The Signal System: is set to Basic Model Signals. The list contains signal systems for many prototype railroads.
After the signal system has been selected, the Mast Type: list will be changed based on the selected signal system. Select the appropriate mast type. For the turnout throat the Double searchlight high signal will be used. The frog end masts use the Single searchlight high signal type and the end bumper masts will use the Single searchlight low signal type.
The selected Mast Driver: controls how the signal mast aspect information is sent to the layout. The appropriate driver will depend on the signaling hardware that has been installed on the layout. There is also a Virtual Mast driver that can be used when there are no signals on the layout or the decision for the layout hardware is still pending.
The signal mast table now contains 8 signal masts
The Layout Editor Toolbar has a selection for adding signal mast icons to the panel. This results in an unconnected icon that is not related to any block boundary. The proper method is to use the Set Signal Masts item from the context menu. Right click a turnout, level crossing, end bumper, anchor point or edge connector that forms a block boundary. If the block boundary is valid, there will be an entry for Set Signal Masts.
A dialog will be displayed with combo lists for selecting masts and options for placing the masts on the panel. Each box identifies the blocks that form the boundary. This helps with choosing the proper signal mast.
The number of boxes depends on the number of block boundaries. Standard turnouts ( LH, RH, Wye) can have up to 3. Crossovers and level crossings can have up to 4. Anchor Points and Edge Connectors will have two and End Bumpers will have one.
The dialog can also be used to remove masts. Set the signal mast selection to the blank row at the top of the list.
The new masts on the panel will display a red X. This occurs because there is no logic to determine the proper aspect.
In order to display an aspect, the signal mast needs to have logic to determine the proper aspect based on some set of rules. This can be done using Logix, scripting or Signal Mast Logic (SML). SML will be used for this exercise.
The Signal System definitions referred to earlier include the rules for setting signal mast aspects.
SML is based on signal mast pairs. From any signal mast it is possible to reach one or more signal masts depending on turnout positions. For example, the two head mast, SM-Alpha-Left-T, at the throat of Alpha Left, can reach either SM-Alpha-Right-C or SM-Alpha-Right-D depending on the position of T-Alpha-Left. This then defines the blocks that need to be unoccupied for the SM-Alpha-Left-T to display an aspect other than Stop. The actual aspect will depend on the current aspect for the destination mast and whether the route is normal or diverging.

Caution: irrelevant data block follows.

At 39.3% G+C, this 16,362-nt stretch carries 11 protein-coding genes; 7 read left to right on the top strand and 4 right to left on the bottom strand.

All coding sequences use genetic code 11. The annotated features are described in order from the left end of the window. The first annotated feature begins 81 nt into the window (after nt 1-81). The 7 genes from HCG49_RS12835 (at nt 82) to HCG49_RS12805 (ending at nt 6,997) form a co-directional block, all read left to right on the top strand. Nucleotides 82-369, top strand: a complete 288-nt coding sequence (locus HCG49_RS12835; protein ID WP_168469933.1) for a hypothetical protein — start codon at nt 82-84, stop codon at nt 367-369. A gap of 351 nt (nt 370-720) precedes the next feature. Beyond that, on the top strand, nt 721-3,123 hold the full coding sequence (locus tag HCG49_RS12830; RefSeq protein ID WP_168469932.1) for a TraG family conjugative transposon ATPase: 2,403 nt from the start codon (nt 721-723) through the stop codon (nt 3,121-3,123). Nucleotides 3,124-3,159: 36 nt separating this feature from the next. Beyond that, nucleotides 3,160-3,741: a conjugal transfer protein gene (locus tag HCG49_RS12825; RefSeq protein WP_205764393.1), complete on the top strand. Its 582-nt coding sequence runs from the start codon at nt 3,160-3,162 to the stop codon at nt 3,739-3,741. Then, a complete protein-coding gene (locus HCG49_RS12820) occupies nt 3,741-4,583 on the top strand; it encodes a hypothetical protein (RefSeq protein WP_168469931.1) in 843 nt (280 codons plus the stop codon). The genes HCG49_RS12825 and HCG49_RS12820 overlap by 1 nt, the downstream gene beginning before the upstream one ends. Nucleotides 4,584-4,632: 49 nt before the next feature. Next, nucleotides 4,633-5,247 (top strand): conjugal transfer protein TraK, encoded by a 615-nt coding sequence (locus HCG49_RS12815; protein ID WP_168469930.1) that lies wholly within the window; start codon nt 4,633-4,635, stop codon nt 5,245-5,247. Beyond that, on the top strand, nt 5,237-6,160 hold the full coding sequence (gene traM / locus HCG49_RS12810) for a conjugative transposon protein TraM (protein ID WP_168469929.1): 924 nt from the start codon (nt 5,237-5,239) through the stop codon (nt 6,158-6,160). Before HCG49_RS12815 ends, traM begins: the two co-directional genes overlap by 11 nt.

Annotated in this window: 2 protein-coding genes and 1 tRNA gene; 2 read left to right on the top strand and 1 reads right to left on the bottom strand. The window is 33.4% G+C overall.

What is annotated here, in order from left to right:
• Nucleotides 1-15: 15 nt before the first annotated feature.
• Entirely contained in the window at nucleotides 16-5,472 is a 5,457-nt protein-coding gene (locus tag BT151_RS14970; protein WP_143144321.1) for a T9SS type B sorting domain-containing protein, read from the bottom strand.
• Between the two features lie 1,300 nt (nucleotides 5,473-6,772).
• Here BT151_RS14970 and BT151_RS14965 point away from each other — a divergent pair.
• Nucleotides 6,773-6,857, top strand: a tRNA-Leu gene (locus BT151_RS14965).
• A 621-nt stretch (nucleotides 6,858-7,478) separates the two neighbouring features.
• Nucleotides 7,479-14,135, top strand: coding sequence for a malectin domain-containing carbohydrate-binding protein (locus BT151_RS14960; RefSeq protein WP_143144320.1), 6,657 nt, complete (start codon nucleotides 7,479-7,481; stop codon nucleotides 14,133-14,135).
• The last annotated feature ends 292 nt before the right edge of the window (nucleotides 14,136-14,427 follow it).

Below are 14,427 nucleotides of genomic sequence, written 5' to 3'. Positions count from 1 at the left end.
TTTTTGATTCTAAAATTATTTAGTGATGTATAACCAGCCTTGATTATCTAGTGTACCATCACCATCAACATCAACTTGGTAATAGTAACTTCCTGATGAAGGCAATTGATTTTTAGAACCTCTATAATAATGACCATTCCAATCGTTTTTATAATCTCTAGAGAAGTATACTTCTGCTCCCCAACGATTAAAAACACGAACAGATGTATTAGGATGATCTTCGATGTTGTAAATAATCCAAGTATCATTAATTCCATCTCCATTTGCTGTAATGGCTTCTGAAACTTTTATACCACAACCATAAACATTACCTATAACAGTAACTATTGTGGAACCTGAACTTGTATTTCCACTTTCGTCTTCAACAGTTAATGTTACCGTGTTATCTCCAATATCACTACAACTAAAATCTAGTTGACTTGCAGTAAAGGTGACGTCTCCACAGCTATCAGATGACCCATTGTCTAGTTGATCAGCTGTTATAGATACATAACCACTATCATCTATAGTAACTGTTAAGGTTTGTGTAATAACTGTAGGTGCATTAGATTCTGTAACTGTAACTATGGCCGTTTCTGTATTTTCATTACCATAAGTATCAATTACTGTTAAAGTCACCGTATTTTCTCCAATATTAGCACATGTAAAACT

Note: The signal mast at an end bumper does not have a destination mast and therefore will not have any logic.
Signal mast logic is maintained at PanelPro Tools ⇒ Tables ⇒ Signals ⇒ Signal Mast Logic.
While it is possible to use the Add button to create each set of signal mast logic, use the Tools ⇒ Auto Generate Signaling Pairs menu item. This will discover all the signal mast pairs and build the signal mast logic definitions.
The first time SML is created, a system setting needs to be updated. Click on Yes.
A confirmation dialog will be displayed. Do not select Generate Sections. Click on Yes.
When the auto generate it done, the signal mast logic table will be shown.
The panel icons now show proper aspects.
Click on the turnouts and occupancy sensors to verify that the signal mast logic is updating the aspects as shown by the icons changing.
To see the detail for a specific mast, select Edit Logic from the entry in Signal Mast table or select Edit from the Signal Mast Logic table or select Signal Mast Logic in the right click context menu for the mast icon. Yes, those are 3 different ways to get to the same place.
Depending on the selection method, a summary will be displayed which shows the destinations for the signal mast and the active destination if there is one.
The next two images show the Block and Turnout tabs for the SML. The automatic sections were generated by the discovery process. The manual sections can be used to override automatic entries or add additional entries. If use Layout Editor Paths is turned off, then manual logic can be created. This might be needed for special cases.
The panel is now fully functional and can be used as the basis for other activities such as CTC, Entry/Exit or Dispatching.
Demo panel: GS-4-Masts SML.xml